My department is in the process of reconfiguring our highrise/ standpipe packs. We have moved to 150' of 2 1/2" hose using 3 seperate bundles. We also use 1 1/4" soild stream nozzle. I am intetrested what other departments are using.
Smooth bore nozzles may not be the most ideal solution. You now have available combination nozzles that can flow some 200 gpm from a 1.75 inch line, at around 50 to 60 psi. With the same nozzle you can adjust the stream to shoot a fire gas diluting stream into a potential flashover space, or reduce gallonage for mop up, or any other of the potential needs in an interior fire situation. Going into a confined space fire with a smooth bore in like invading an al qaeda camp with a six gun, even if it be a 357 magnum. I would prefer more flexible firepower.
When I got into this business some 50 years ago, all we had were smooth bores and the occasional Mystery nozzle.
1.75 or 2 inch ID hose can give you the flow you will need and when fitted with a GOOD combination nozzle handled by a WELL TRAINED nozzleman can put out a hell of a lot of fire, even on the 50th floor.
Remember to put the rest of the needed hardware into the hi-rise packs; reducers, hose caps, wrenches, chocks, etc. along with at least 100 ft. of lightweight hose per pack. It might be interesting to have the hose sections shortened to 25 or 30 foot lengths.
We carry 200 ft. of 2 1/2 lightweight house with an 1 1/4" smoothbore in our high-rise packs. We use the Metro-Fold which helps tremendously in the narrow stairwells we have in our city. By the end of the year we'll have 20 Engines with the High-Rise Packs. We just finished our new High-Rise SOP if you are interested let me know and I'll be happy to share it with you brother. email@example.com.
OKay, now here is our new SOP. Hope it helps. We've also developed a guide that is to be put on all of our appratus that has cards which spells out the responsibilities of each of the company assignments. I put this together because in our area High-Rise fires is such a low frequency event that even though we're going to train on this and train often it I still thought having the memory jogs would be good. I'll try to upload it but it is a huge file. I call it the LOER Guide (Low Occurence Elevated Risk Guide) It also has our SOP ops portions of our other low frequency type of emergencies.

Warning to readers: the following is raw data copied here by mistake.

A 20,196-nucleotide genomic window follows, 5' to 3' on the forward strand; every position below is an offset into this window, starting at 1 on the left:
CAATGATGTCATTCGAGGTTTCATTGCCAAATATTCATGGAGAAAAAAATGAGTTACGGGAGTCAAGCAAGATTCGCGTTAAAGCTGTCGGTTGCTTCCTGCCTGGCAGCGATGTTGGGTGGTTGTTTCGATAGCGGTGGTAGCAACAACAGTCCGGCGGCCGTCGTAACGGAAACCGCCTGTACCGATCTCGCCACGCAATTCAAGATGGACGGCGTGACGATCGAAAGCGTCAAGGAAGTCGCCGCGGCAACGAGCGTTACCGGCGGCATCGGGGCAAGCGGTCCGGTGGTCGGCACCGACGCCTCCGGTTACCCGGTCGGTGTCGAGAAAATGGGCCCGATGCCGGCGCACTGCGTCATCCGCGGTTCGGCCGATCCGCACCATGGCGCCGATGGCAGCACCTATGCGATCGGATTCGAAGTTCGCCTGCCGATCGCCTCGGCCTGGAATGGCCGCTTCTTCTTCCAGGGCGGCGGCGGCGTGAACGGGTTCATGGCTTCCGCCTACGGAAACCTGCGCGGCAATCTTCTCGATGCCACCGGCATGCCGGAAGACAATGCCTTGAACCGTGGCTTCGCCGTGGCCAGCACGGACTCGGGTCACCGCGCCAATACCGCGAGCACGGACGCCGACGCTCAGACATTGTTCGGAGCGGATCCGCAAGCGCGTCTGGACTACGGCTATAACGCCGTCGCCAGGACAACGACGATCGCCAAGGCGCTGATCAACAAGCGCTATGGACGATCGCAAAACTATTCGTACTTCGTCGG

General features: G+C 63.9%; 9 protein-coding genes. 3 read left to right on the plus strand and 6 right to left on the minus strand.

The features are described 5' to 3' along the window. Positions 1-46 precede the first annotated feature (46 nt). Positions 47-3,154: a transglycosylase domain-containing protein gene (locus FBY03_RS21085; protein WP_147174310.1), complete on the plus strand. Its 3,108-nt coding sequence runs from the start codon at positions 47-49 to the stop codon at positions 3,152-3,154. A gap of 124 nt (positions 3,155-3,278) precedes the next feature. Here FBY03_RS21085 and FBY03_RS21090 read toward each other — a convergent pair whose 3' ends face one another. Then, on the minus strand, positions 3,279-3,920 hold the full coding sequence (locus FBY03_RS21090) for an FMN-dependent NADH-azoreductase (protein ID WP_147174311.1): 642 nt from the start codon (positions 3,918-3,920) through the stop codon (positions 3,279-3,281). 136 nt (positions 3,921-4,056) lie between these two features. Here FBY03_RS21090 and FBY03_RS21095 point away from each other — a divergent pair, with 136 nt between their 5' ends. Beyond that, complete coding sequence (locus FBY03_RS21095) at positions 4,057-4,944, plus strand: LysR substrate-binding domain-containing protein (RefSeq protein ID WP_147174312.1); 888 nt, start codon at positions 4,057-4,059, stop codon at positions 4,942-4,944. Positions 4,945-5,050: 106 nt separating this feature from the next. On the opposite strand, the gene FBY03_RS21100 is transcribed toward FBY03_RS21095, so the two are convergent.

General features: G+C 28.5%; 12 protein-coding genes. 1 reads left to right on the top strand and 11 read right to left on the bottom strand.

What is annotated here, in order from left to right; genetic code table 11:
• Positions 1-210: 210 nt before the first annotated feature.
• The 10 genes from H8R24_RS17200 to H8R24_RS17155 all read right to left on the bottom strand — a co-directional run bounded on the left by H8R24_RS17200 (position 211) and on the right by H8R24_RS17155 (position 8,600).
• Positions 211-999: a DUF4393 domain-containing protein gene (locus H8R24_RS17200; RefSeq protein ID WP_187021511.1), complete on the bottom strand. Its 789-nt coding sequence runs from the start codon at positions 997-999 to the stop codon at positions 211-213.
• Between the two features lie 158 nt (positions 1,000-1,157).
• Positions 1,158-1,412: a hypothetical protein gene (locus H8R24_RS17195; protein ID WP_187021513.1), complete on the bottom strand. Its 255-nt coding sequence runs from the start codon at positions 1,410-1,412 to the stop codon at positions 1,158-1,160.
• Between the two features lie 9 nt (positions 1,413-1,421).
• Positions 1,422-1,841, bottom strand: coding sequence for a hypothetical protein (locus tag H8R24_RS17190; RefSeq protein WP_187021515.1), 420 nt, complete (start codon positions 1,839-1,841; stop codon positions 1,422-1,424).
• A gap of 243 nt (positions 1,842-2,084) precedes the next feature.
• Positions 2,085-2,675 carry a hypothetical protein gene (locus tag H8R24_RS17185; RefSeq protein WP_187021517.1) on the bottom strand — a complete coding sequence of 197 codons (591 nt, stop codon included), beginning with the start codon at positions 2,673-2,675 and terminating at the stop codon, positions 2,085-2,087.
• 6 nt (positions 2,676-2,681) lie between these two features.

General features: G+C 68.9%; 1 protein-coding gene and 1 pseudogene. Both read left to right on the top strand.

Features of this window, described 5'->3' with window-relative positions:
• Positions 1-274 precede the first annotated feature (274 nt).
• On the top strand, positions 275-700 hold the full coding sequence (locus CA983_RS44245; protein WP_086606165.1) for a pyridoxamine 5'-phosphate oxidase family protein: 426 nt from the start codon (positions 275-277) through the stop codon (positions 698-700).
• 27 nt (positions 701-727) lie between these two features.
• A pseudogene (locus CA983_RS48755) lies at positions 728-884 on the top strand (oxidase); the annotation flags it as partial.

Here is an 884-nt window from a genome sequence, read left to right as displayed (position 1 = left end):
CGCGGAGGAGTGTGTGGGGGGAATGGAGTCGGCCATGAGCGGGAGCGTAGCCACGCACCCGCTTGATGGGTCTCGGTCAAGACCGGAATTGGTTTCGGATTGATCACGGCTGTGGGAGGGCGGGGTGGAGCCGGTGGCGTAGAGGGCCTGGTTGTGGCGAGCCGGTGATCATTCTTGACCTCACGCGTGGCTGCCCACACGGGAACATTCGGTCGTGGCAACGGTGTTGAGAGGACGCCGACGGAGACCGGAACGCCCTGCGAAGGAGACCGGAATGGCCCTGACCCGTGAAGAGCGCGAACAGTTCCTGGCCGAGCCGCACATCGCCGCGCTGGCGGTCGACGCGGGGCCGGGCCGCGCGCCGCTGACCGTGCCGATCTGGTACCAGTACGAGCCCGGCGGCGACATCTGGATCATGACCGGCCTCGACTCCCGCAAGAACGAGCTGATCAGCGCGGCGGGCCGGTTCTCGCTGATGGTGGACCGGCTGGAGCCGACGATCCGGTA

the City of Albuquerque Fire Dept. just updated our high rise protocol and we have started to something that sounds very similar. We are using three bundles of the 2 1/2 in to a smooth bore/ solid stream nozzle with an 1 1/8 break apart tip. We also have in our high rise kit an angled adaptor that attaches onto the stand pipe to prevent the 2 1/2 from sagging and kinking at the point of attachment.
Additionally, part of the angled adaptor has a flow meter in it for the firefighters to insure they are getting the flow they require. The lieutenant at the stand pipe can have the pump operator raise or lower the pressure based on the flow meter.
The break apart nozzles allow the operating firefighters to attach a smaller 1 3/4 hose for mop up operations. At no time during actual suppression efforts is the smaller 1 3/4 used except for mop up.
Lastly, the department has acquired small, very portable mini ground monitors to be used during high rise operations should the fire floor necessitate there use.
The high rise is very manpower intensive but, for those in larger departments that are still manpower heavy, they are feasible. For the smaller organizations I would say, make sure you have mutual aid agreements in place; you'll need the help.